Jakub Hrůša reflects on the existential grace of Mahler’s Ninth Symphony

Gustav Mahler has long been a central figure in Jakub Hrůša’s musical life, including a 2021 recording of the composer’s Symphony No. 4 with the Bamberg Symphony Orchestra on the Accentus Music.

So when he was discussing his upcoming program with Cristina Rocca, the Chicago Symphony Orchestra’s vice president of artistic planning, it was not surprising the work of the Austro-Bohemian composer emerged. “It was very natural for them to say, ‘OK, let’s do some Mahler together,’ because they knew that he is one of the composers I love most,” he said. “And I’m not alone, I know that.”

Rocca suggested Mahler’s Symphony No. 9, written in in 1908-09 and the composer’s final completed symphony. In a 2016 survey of conductors by BBC Music Magazine, this work was named the fourth greatest symphony of all time. “How could I not celebrate doing it?” Hrůša said. “It’s such amazing task to do, so I feel privileged. I said, yes, of course.”

Tackling such a profound, large-scale work as a guest conductor differs from working with an orchestra regularly as music director. But Hrůša knows something of the orchestra’s style and approach from past visits, and he believes he and the musicians have a good working relationship. “I’m looking forward to it, and one has to be open to discovering many deeper things on the way,” he said.

Hrůša offered these thoughts about Mahler and his towering Symphony No. 9:

“This piece is not too different from Mahler as a composer in general. I feel Mahler has gained so much appreciation and popularity and has made a profound impact on all us, because, without too much of a generalization, there’s everything in his music, which can connect to any person on the planet if only that person is willing open themselves to this piece of art. Like Mahler himself said and many commentators have said, his music is a like a cosmos, a universe. There’s everything — all aspects of life.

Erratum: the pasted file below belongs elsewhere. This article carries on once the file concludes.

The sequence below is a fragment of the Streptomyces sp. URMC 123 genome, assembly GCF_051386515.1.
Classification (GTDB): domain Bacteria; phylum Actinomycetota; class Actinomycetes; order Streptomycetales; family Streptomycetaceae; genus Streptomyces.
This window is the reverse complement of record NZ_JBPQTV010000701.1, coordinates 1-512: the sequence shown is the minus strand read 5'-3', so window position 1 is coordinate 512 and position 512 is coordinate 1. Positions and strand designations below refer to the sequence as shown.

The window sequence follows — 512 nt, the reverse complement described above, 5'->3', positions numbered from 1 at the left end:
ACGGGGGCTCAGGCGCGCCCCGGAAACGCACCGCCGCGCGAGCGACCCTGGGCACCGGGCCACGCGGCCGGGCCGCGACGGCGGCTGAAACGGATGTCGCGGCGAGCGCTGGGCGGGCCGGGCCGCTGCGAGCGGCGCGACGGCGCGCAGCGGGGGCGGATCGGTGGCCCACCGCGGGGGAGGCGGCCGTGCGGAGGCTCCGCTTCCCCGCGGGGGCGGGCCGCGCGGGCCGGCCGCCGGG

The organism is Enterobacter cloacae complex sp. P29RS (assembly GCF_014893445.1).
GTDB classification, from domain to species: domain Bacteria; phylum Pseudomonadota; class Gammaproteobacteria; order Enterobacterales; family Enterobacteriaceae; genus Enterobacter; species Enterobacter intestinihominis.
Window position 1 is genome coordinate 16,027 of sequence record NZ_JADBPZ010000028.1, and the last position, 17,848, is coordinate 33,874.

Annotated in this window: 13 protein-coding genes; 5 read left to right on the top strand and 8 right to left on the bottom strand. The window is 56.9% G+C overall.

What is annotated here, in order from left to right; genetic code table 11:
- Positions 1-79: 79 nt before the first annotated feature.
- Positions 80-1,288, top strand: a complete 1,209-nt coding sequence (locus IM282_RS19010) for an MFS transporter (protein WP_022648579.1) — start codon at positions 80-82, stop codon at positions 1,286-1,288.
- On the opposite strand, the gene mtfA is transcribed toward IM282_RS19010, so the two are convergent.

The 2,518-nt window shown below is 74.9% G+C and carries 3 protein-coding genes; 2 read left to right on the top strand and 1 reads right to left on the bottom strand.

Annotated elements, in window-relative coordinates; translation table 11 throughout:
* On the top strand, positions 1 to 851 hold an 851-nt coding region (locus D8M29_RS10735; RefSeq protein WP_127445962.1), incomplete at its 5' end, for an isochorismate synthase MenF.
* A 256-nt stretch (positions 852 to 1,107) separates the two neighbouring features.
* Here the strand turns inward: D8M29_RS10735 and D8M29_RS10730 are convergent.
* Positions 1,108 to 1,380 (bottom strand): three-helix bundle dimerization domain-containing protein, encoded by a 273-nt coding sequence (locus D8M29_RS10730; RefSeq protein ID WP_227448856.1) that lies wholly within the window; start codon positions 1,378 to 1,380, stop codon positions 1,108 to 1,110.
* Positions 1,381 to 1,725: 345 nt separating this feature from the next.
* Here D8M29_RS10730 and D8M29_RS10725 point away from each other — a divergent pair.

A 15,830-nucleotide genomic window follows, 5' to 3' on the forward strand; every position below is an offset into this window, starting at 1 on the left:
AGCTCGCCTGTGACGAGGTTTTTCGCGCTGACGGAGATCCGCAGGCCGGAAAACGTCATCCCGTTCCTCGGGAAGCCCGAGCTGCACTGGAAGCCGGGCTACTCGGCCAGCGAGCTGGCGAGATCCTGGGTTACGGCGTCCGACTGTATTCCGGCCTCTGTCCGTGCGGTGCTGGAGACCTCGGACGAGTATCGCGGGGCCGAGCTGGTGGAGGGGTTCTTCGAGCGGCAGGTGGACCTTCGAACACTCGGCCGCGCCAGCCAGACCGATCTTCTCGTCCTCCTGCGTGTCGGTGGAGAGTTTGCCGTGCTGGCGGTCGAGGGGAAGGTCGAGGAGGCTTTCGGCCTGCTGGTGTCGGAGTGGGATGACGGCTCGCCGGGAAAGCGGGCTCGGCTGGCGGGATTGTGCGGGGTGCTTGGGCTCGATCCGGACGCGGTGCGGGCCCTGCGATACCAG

“But, of course, the older he got, and this is the last one [symphony] he finished, the more existential and the more personal and the more profound he got and the more effective in expressing all that mirroring of life. This existential aspect was supported or surrounded by his inescapable and true feeling of the limitedness of his life. He knew that he wouldn’t live much longer. So [there are] these thoughts about the meaning of life, about one’s purpose, about what comes after, about the tensions and beauties of it.

“I think it is one of the most personal and deepest pieces of symphonic music ever written. At the same time, it’s almost easier to conductor Mahler 9 than some of his earlier symphonies, like 5 or 6, even 2 or 3, which are very popular, and I’ve done many times with pleasure. At the very end of his life, Mahler achieved not only a successful communication of these deep issues, messages and atmospheres, but also he did it with much more clarity than before. So this piece is much more monolithic. You can create much more of a feeling of the whole. There’s a huge arc over the whole piece, with very strong four characters in four movements. There is an incredible feeling of strength of form in it.

“It really belongs to the best pieces of classical beauty in the whole canon of Western music. There is incredible wisdom in that piece. And as many observers and performers have said before, the very last page of that symphony, the last several minutes — even if the previous of beauties and qualities of the piece were different than they are — it would already make the piece amongst the most extraordinary in the whole experience of music. That description of what it feels like to slowly abandon life or lose connection to earthly life — there is nothing like it anywhere else. It is completely unique, and I think no one can repeat it ever.”